Indeed, 18 per cent of employees claim they already have access to a form of the tech at their workplace.
For the purpose of the study, wearables include platforms such as augmented reality headsets, biometric identification and holographic video conferencing, all of which ADP claims will “create a wealth of opportunity for businesses to further improve productivity, connectivity and security”.
Productivity in Britain is being given a big push by the government at present, with both business secretary Sajid Javid and chancellor George Osborne promoting a series of new plans to solve the problem.
Wearables haven’t been mentioned so far, but the government has introduced a £10m fund to get businesses and local authorities collaborating on the Internet of Things. Meanwhile a £210,000 pot is open to SMEs developing business solutions with virtual reality and augmented reality, which has seen John Lewis and Crossrail back the project.
According to the ADP research, 33 per cent of workers would use devices to organise their workload based on times they consider to be the most productive. Another third would manage stress with the tech to manage caffeine intakes and mindfulness, while 28 per cent would like to be alerted if their energy levels decline.
With wellbeing in mind, identifying health risks and medical advice would be important for an additional 28 per cent.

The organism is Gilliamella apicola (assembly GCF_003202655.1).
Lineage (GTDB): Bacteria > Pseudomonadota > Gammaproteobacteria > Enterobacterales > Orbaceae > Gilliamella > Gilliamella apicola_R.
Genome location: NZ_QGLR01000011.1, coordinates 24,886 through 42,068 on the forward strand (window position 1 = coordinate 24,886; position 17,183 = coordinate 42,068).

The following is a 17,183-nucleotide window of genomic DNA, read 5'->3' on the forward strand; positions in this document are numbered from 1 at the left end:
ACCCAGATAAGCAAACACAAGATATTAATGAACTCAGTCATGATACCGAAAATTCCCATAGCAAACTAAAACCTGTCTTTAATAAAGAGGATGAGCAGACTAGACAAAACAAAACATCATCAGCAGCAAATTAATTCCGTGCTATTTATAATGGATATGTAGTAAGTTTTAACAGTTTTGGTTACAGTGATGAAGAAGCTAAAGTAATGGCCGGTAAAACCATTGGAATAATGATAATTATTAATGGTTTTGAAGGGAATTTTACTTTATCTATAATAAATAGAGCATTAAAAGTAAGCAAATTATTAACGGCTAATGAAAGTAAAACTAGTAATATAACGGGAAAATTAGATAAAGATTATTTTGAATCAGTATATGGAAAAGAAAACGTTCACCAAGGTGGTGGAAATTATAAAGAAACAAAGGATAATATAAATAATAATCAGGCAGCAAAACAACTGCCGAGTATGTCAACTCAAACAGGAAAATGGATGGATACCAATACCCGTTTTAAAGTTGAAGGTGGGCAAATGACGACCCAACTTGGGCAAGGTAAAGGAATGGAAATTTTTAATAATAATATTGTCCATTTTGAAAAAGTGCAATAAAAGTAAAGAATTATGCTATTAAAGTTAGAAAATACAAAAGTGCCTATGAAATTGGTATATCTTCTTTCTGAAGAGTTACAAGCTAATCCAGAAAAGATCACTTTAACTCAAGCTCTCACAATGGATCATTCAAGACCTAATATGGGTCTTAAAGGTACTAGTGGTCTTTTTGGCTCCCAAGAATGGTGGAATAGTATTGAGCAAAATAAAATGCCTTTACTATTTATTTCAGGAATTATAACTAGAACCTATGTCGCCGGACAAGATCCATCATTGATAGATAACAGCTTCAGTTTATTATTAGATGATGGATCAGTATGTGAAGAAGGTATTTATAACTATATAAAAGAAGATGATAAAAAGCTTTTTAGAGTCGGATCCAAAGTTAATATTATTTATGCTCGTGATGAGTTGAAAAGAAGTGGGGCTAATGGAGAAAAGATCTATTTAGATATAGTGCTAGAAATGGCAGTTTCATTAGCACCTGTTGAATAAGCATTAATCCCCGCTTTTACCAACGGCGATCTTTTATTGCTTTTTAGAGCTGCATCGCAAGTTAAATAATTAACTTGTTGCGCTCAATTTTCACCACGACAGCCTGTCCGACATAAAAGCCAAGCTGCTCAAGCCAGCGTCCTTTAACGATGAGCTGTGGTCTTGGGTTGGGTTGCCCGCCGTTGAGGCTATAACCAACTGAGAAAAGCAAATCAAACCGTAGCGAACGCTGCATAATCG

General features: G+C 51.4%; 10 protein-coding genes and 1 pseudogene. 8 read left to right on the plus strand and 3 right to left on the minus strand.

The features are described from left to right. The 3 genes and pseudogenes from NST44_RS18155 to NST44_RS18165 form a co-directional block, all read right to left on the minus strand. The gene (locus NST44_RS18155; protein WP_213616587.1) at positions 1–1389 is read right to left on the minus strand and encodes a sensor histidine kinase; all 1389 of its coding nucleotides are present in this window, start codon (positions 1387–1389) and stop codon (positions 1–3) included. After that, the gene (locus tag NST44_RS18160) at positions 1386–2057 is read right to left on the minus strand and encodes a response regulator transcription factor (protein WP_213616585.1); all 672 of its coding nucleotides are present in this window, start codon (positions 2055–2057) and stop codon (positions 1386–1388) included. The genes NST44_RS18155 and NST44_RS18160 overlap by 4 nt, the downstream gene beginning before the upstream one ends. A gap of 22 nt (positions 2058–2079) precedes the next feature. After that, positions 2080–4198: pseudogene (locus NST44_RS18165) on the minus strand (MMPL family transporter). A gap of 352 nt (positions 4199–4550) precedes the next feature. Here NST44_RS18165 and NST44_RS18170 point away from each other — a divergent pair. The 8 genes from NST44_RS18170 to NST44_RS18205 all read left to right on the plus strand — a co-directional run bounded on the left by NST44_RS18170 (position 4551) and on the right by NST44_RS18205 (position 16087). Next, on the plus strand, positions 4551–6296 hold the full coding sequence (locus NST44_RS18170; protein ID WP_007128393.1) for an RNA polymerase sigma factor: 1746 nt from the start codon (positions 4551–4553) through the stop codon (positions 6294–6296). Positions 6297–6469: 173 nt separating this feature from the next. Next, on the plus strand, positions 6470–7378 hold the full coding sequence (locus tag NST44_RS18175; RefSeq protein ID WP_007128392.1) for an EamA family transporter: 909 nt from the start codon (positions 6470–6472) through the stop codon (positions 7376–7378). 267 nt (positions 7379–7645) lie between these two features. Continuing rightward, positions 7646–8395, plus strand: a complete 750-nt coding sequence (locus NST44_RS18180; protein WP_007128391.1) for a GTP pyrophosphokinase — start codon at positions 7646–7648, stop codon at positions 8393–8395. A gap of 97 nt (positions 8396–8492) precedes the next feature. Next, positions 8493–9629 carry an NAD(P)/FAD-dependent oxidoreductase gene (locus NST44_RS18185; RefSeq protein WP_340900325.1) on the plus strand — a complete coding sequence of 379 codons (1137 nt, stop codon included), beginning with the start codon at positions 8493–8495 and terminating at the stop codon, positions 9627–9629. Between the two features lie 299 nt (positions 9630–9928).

“Wearables present a major opportunity for companies looking to boost productivity, efficiency and employee engagement,” Annabel Jones, HR director at ADP UK.
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“We can expect to see a number of new tools enter the workplace in the coming years, which will not only have the potential to create a fully connected workforce but also enhance learning and development practices.”
More than half of employees are concerned about their personal data when it comes to wearables though, with 52 per cent concerned about what employers would be able to access.
It was revealed that Brits are the most hesitant to use the devices as 20 per cent said they would avoid the tech completely, an attitude that declined to ten per cent in France, and eight per cent in Germany and the Netherlands.
Outside of the workplace, however, most UK shoppers would be happy to pay for goods with wearables – while one executive solved whether the Apple Watch is a business tool or luxury toy.
Jones concluded: “Multinational companies that are planning to utilise wearable technology should be aware of the cultural differences and attitudes across Europe. Employers that successfully consider changes in attitudes and also develop a coherent and transparent framework for exposing data findings will improve employees working patterns.”
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